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Efficient telephone audio (300-650Hz) fedback mechanism !!!

Discussion in 'Audio' started by vinodquilon, Feb 23, 2010.

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  1. vinodquilon

    vinodquilon

    15
    0
    Jan 10, 2010
    Can anybody suggest any efficient audio fed-back mechanism through telephone line
    so that the telephoning person can hear audio beeps, by which he can check the
    status of remotely controlled device (teleremote control).

    I have tried two circuits (see two attached files)


    But cannot hear any sounds at remote calling end. I have tried all frequencies in the range 300-650Hz by varying
    POT in the 555 astable audio beeps generator. But no result.

    I have selected this range as in this range there is no possibility for any DTMF tones.
    Thus audio frequency correctly fed-back to telephone line without detected by DTMF IC.

    Audio beep relay turns on only after off-hook relay get activated.

    I know that, in normal telephone line our vocal audio is captured by Mic, in turn converted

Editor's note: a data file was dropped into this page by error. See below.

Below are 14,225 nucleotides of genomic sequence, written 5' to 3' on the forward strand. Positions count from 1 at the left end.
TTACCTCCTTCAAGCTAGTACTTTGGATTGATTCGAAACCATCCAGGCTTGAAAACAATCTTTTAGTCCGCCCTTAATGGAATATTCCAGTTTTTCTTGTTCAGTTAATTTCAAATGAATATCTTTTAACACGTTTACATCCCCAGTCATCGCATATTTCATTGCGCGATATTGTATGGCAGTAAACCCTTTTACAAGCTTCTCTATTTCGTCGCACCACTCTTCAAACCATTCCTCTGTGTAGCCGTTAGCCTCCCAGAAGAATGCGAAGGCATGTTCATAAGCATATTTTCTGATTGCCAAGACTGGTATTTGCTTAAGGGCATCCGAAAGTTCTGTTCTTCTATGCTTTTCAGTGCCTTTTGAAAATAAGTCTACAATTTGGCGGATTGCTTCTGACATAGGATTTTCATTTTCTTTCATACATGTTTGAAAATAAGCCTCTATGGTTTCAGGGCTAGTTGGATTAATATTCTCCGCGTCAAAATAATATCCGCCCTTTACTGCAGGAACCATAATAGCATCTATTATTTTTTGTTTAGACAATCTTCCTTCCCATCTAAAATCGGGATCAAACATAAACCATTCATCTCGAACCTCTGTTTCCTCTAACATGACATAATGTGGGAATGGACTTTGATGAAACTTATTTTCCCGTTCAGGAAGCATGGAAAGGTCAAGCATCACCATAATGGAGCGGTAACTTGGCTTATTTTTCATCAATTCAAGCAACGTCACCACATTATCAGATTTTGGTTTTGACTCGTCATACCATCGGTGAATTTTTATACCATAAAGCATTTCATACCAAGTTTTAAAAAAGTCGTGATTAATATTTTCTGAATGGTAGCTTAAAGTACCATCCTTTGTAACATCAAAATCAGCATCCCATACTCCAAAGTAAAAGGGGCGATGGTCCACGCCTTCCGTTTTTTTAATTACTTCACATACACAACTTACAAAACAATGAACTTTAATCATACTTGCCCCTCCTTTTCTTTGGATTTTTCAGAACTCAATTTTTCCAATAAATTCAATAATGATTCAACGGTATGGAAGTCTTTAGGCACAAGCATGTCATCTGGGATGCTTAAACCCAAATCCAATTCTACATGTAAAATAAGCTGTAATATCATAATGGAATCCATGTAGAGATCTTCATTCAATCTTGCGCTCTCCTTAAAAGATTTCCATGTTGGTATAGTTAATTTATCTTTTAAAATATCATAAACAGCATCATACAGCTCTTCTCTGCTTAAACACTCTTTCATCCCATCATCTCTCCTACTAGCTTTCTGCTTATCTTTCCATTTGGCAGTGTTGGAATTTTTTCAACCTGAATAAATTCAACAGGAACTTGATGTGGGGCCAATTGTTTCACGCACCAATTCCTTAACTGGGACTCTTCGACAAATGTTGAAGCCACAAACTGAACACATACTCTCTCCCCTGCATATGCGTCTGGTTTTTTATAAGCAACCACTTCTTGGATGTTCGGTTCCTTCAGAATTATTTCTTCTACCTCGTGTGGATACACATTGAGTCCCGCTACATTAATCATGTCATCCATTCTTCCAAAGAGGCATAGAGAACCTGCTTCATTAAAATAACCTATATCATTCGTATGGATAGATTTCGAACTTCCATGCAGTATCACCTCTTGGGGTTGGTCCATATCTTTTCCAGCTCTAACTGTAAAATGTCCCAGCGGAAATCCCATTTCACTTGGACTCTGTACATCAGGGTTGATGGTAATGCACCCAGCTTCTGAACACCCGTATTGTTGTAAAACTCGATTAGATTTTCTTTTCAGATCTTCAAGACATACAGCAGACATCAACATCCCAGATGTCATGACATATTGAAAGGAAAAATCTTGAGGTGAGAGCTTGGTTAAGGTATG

into AF electrical signals. To check further fed-back mechanism ( & to imitate in my project),
    I opened my telephone set. But nothing can find out on a small, but complex circuit board
    inside the telephone set.

    Does Anyone knows any circuits (that should be of workable) ???

    I forgot to say, I am feeding square pulses of audio frequency.


    [ I SAY SORRY TO ALL FORUM MEMBERS FOR POSTING THREADS ON THE SAME SUBJECT BASED ON TELEPHONE ]https://www.electronicspoint.com/images/smilies/mad.gif
     

    Attached Files:

    Last edited: Feb 23, 2010
  2. vinodquilon

    vinodquilon

    15
    0
    Jan 10, 2010
    I think all these problems can be solved by using RC or wein bridge oscillator
    at audio frequency. Thus replacing square pulses with sine waves.
    10k will be replaced with 470 ohm at coupling path. What about my prediction ???
     
  3. Resqueline

    Resqueline

    2,848
    2
    Jul 31, 2009
    A 0.1uF cap has an impedance of 5305 ohms at 300Hz, then you add a 10k resistor in series with this, resulting in a 11.32k impedance feeding into a 600 ohm line. Only 5% of the voltage you feed in will make it to the line. Telephone systems doesn't have much of a dynamic range so this may very well drown in noise.
    Try replacing the 0.1uFcap with 1uf and the 10k resistor with 470 ohm. This will give an impedance of 708 ohms at 300Hz.
    If you put the resistor first, then the relay and the cap, you can use the resistor as a low-pass filter too - adding a capacitor to ground. Sine is good to avoid interfering overtones.
    Google "telephone patch circuit" to learn more about what you're trying to do here. Many useful examples turn up even in the first 2 hits, with 2 million hits to go.
     
  4. vinodquilon

    vinodquilon

    15
    0
    Jan 10, 2010
    Dear Resqueline,
    Nice explanation. Thanks...
     
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